MARK GRAVEL's picture


I guess that Ron...nald is still looking for a cut-n-paste response!

MARK GRAVEL's picture

I was asking your opinion,

I was asking your opinion, not what the Forbes' article says. Funny that you mentioned 3rd grader forums since 3rd graders are not mature enough to formulate an opinion on their own; they are content with cutting and pasting other people's thoughts, not unlike your behavior.


I just have to comment on this

You are always telling me my "opinion" doesn't count because I don't provide links. You can't have it both ways Dr. Wong.

RONALD RIML's picture

Claire - Simply ignore Mark.....

He considers the World his 'Burger King' and that he's always entitled to having it "His Way" - like a number of the Mopes I dealt with as a Cop.....

Someday he'll wake up to the fact:

MARK GRAVEL's picture

I always have my opinion my

I always have my opinion my way, so do you.

That said, I can say that I am not a coward like those who suppress opinions standing behind a badge and a gun. No wonder people have such disdain for police, especially if they have characters similar to yours.

I can tell you if I did get my way, the Whitehouse would have had a different tenant in 2008.

MARK GRAVEL's picture

What link do you feel

What link do you feel deprived of having? The link to the 3rd Grader forum, which is a contrived piece of sarcasm from Ronald Riml?

What link are you referring to needing?

FRANK EARLEY's picture

Just what does "informaly known as", really mean??????????

There are several points I feel have been omitted in gathering information for this article. I would bet that benefits for housing assistance would be much higher in other states. the general cost of living is astronomically higher in some other states than it is here in Maine. Take for instance a struggling mother of two who needs assistance say, down in a suburb of Boston. They do have them down there. Compare rental properties. My two bedroom apartment in Auburn, all utilities included, last year was about 800.00/ month. That same apartment in a city like Norwood Ma, just south west of Boston, no utilities, and no off street parking, and this was ten years ago, $2300/ month. Everything is more expensive, so to help a struggling mother of two, would require substantially more. I think if these surveys should reflect the actual cost of living and base the amount of benefits on that amount. It's unfair to compare Maine and Mass, they're two different animals.
Also, what exactly does "informally known as" really mean. Supplemental Social Security is a specific program. It has it's own requirements, and is generally there for people who haven't had enough work experience to qualify for regular Social Security. I was lead to believe it was a separate entity. I receive Social Security Disability. My benefits for that program, were determined based on how much I have paid into the program all my life. I received a Social Security benefits card, and am treated exactly the same as Senior citizens receiving SS. I was only 52 when I started receiving these benefits. Certain people do consider themselves my employer based on their misguided opinion that they are paying my way. Obviously from reading statements like Supplemental Social security, is also known as Social Security Disability. I also pay more than I did with my last employer, for my medical coverage, as well as my prescription medication. I also have to cover all medical coverage Medicare doesn't cover. For that I have what is known as a "Supplemental" insurance policy, I pay a monthly premium just like normal insurance.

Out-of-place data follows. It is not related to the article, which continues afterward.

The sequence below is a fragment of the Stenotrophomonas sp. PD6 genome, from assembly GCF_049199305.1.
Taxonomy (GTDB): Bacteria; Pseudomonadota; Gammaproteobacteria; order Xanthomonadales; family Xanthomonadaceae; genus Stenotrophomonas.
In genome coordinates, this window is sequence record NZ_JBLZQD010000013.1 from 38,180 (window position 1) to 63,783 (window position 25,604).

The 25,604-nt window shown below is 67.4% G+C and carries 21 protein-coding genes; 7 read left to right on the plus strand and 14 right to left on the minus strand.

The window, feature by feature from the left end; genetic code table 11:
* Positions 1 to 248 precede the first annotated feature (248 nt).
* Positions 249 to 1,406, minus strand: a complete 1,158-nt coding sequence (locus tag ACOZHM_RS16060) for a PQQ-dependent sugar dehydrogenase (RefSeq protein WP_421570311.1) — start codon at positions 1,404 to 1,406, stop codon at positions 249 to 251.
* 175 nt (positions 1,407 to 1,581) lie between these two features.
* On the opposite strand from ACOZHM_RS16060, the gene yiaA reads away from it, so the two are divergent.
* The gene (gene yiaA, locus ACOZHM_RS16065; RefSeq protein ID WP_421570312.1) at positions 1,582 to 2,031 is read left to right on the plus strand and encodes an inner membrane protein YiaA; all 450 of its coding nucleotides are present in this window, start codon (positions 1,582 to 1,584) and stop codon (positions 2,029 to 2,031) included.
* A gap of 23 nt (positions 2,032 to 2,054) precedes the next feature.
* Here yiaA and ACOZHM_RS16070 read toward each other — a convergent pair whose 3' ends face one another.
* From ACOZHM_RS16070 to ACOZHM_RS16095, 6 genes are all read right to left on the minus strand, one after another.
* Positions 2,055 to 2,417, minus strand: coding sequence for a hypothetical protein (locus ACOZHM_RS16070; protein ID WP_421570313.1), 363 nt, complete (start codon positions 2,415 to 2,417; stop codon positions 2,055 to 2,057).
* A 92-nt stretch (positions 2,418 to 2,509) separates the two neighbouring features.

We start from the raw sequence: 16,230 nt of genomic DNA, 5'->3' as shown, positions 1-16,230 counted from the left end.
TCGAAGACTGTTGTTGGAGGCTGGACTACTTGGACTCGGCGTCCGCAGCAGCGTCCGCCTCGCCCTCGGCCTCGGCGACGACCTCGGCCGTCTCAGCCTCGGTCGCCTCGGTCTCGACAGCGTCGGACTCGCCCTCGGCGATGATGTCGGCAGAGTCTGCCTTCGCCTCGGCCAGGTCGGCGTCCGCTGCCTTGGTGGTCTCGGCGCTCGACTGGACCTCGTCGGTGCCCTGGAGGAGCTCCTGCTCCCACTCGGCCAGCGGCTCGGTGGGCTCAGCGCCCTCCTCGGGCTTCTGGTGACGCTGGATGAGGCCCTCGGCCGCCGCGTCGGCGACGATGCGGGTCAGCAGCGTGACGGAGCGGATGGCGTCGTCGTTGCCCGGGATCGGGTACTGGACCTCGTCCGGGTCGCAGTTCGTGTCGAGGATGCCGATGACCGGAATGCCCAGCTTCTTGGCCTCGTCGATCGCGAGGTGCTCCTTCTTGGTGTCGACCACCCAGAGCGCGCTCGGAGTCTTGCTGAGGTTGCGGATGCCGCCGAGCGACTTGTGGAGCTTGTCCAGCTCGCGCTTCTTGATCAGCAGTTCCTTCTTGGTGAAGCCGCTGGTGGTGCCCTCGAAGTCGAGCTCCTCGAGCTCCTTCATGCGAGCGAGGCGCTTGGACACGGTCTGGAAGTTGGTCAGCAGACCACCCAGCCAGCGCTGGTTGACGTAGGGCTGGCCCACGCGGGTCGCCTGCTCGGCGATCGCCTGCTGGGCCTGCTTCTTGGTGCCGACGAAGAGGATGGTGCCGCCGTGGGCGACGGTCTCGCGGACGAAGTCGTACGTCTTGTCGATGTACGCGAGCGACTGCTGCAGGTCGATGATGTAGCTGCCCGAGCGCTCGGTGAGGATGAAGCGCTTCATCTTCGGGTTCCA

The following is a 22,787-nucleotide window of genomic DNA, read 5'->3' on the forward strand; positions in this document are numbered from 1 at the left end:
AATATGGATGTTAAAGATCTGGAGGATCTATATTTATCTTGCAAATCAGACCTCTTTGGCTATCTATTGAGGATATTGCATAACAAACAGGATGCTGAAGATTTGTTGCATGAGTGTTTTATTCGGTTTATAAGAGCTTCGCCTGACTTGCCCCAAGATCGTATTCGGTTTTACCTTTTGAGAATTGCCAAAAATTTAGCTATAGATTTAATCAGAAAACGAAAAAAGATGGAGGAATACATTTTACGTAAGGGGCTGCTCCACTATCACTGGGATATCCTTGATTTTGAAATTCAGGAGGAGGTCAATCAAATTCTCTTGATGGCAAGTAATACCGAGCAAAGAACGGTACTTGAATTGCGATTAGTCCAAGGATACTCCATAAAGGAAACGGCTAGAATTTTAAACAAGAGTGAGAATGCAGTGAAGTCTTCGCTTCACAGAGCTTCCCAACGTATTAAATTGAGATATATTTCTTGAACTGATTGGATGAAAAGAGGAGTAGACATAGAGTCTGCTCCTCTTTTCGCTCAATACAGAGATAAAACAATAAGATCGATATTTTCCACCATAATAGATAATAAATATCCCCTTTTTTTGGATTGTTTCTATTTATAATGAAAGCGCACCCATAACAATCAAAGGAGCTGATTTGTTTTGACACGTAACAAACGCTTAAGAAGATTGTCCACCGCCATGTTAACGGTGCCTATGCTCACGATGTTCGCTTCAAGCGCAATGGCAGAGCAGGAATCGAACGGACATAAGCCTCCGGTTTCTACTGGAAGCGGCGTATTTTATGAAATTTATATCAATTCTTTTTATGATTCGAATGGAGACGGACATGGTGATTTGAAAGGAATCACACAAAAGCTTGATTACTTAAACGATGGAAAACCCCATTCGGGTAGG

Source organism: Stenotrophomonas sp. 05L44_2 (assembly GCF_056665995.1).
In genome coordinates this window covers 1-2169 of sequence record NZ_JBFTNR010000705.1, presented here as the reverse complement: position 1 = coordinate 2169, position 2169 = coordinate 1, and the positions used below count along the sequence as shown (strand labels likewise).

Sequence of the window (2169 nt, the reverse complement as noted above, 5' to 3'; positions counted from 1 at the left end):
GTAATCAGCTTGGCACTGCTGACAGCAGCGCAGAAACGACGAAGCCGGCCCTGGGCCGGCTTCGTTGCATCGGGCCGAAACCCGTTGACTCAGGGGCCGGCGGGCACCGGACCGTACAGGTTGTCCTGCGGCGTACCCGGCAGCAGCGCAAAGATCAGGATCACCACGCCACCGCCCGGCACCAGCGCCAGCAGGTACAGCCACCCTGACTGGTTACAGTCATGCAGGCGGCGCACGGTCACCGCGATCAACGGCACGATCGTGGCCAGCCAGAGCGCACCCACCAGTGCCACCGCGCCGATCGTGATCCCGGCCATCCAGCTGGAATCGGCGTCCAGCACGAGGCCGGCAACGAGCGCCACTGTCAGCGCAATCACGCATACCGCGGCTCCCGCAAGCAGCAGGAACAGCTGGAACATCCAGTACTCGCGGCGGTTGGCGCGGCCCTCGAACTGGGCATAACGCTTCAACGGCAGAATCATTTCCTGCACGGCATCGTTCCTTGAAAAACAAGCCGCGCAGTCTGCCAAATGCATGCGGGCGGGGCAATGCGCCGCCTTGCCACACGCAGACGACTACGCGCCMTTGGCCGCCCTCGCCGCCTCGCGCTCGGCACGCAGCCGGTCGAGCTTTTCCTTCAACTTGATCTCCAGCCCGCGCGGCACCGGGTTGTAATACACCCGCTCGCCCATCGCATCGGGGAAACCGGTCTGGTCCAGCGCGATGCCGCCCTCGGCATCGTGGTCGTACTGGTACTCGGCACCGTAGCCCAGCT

I don't consider myself collecting welfare, I worked hard all my life, and only stopped due to a severe illness. I wish the SJ could explain that statement...............

MARK GRAVEL's picture

Here is another fact Frank.

Here is another fact Frank. Individuals collected SSDI increased 20% under the current administration.

FRANK EARLEY's picture

"News Flash" for Mark...............

The administration doesn't have a whole lot to due with the number of people receiving SSDI. As long as there are still illnesses and injuries going on out there, people will need the insurance.............

MARK GRAVEL's picture

Frank, The Federal


The Federal Government, which includes this administration, controls the purse strings. This administration could very well say SSDI budget is cut in half, not likely, but they have that power. Wow, I'm not sure what world you live in; Government plays a direct role in how much money you get - end of story.

FRANK EARLEY's picture

My you sound chipper this morning.............